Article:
Supreme Court backs minimum pricing for alcohol in Scotland
Times photographer James Glossop
Scotland will be the first country in the world to introduce minimum unit pricing for alcohol after the UK’s highest court backed the controversial measure.
In what ministers in Edinburgh hailed as a “historic and far-reaching judgment”, seven Supreme Court justices dismissed a challenge brought against minimum unit pricing by the Scotch Whisky Association. The decision clears the way for the Scottish government to bring in the policy more than five years after the devolved parliament passed legislation.
Nicola Sturgeon, the first minister, said: “Absolutely delighted that minimum pricing has been upheld by the Supreme Court. This has been a long road, and no doubt the policy will continue to have its critics, but it is a bold and necessary move to improve public health.”
The whisky association had challenged the legislation after it was passed, taking the case to the highest court in Scotland and the European Court of Justice before it ended up at the UK’s highest court. During a hearing in July the judges heard argument from the organisation that 50p minimum unit pricing was “disproportionate” and illegal under European law.
But the Supreme Court – led by its recently retired president, Lord Neuberger of Abbotsbury, and its current president, Baroness Hale of Richmond, along with Lord Mance, Lord Kerr of Tonaghmore, Lord Sumption, Lord Reed and Lord Hodge – unanimously ruled that there was no breach of EU law and that minimum pricing “is a proportionate means of achieving a legitimate aim”.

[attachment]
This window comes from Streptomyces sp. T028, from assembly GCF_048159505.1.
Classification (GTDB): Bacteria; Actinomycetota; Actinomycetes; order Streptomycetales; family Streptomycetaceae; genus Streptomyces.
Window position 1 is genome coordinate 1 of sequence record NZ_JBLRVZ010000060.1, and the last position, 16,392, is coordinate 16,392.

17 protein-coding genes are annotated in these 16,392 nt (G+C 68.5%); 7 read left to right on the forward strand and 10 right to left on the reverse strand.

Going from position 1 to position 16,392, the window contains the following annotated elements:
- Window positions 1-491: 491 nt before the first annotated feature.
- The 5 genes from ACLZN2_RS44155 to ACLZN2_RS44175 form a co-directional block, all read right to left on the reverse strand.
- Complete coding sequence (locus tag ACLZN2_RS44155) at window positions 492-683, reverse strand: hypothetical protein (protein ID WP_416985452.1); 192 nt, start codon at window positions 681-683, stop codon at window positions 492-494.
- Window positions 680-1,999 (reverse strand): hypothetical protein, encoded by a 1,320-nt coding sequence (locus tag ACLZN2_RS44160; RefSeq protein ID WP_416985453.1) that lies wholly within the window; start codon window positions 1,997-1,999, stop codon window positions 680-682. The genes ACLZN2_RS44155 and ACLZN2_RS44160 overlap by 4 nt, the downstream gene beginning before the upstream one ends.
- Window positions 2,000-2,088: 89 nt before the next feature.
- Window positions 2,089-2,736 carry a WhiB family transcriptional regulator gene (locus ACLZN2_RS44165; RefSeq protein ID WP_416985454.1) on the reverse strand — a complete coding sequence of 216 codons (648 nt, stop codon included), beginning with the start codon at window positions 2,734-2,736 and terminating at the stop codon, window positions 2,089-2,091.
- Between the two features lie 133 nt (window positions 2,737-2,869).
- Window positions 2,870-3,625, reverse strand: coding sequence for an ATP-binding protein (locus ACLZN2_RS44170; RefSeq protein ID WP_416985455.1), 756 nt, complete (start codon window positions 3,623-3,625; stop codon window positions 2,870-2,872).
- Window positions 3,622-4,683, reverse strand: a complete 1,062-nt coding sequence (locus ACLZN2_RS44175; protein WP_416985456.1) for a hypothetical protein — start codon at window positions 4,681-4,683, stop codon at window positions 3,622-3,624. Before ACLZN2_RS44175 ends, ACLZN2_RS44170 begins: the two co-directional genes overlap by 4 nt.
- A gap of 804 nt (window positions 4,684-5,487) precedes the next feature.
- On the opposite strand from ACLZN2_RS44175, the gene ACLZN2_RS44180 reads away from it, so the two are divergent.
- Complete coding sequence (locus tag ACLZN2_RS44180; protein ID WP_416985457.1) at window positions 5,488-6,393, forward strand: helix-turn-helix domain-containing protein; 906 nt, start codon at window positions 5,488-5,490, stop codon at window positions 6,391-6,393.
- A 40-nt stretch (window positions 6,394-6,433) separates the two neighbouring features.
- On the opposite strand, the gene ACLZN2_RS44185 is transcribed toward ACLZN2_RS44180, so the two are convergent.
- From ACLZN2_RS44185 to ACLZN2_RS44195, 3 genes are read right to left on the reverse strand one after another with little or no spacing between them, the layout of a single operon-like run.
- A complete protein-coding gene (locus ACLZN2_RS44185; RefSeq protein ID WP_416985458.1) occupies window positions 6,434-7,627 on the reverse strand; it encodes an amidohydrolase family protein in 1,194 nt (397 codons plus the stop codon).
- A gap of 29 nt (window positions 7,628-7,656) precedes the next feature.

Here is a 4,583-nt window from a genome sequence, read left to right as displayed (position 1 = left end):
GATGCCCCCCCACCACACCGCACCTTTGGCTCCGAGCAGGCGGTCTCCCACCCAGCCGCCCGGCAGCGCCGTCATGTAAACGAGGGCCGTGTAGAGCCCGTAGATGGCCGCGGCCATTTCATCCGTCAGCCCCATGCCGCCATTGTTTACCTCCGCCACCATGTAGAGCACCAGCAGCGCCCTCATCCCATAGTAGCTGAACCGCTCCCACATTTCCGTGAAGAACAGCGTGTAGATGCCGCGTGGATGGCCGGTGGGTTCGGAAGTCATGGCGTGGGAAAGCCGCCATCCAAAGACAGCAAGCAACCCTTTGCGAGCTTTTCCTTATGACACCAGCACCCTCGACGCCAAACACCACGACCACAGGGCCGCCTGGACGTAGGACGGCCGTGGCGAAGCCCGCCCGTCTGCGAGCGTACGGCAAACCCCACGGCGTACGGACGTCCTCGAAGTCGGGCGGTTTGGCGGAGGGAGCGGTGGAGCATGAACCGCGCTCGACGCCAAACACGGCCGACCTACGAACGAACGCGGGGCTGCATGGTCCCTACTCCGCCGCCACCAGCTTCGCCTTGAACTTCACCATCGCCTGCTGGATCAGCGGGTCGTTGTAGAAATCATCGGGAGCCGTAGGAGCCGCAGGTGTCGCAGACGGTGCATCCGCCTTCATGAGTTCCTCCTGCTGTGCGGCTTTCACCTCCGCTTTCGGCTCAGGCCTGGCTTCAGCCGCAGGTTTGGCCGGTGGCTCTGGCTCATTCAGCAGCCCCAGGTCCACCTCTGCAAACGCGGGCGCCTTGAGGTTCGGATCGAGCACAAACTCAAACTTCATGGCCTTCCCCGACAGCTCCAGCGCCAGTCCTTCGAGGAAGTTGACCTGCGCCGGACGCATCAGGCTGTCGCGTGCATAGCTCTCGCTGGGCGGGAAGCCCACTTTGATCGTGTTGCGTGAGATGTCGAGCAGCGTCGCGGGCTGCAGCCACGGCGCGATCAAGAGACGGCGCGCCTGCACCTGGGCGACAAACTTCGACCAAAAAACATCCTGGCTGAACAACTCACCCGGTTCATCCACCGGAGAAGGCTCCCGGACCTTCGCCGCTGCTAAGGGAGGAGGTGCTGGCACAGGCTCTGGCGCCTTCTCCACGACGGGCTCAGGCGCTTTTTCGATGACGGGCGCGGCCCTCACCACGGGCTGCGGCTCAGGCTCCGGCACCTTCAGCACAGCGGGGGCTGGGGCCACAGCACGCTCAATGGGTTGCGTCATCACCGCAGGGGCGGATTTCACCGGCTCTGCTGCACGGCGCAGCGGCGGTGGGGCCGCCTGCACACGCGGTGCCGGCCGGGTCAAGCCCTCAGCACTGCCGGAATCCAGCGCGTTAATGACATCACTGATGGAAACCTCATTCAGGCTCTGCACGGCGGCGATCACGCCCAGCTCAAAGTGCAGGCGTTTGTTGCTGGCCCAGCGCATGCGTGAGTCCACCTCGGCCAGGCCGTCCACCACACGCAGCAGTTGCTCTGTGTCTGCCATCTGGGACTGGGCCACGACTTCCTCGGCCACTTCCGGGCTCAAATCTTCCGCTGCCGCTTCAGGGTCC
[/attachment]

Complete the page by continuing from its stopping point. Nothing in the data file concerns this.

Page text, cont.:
Lawyers said that attention would now turn to other parts of the UK. “It will be interesting to see how the government reacts to this in England and Wales,” Tiffany Cloynes, a partner at the national law firm Geldards, said. “And whether similar measures are introduced or whether this is an area of divergence.”
She pointed out that minimum pricing is being debated by the Welsh Assembly after the introduction of a bill last month which proposes a minimum price calculated by reference to the strength of the alcohol, its volume and minimum unit price. That legislation would enable Welsh ministers to specify the minimum unit price and would establish a local authority-led enforcement regime with powers of entry, power to prosecute and power to issue fixed penalty notices.
In England there is no minimum pricing or white paper considering the issue. However, a House of Lords select committee has said that if Scotland’s scheme is effective the whole of the UK should follow suit.
Appearing for the Scotch Whisky Association at the Supreme Court were Aidan O’Neill, QC, of Ampersand Advocates in Edinburgh, and Morag Ross, QC, of Axiom Advocates, also in Edinburgh. They were instructed by the Edinburgh law firm Brodies.
James Wolffe, QC, the lord advocate, was joined by Gerry Moynihan, QC, of Axiom Advocates, for the respondents; they were instructed by the Scottish government legal directorate.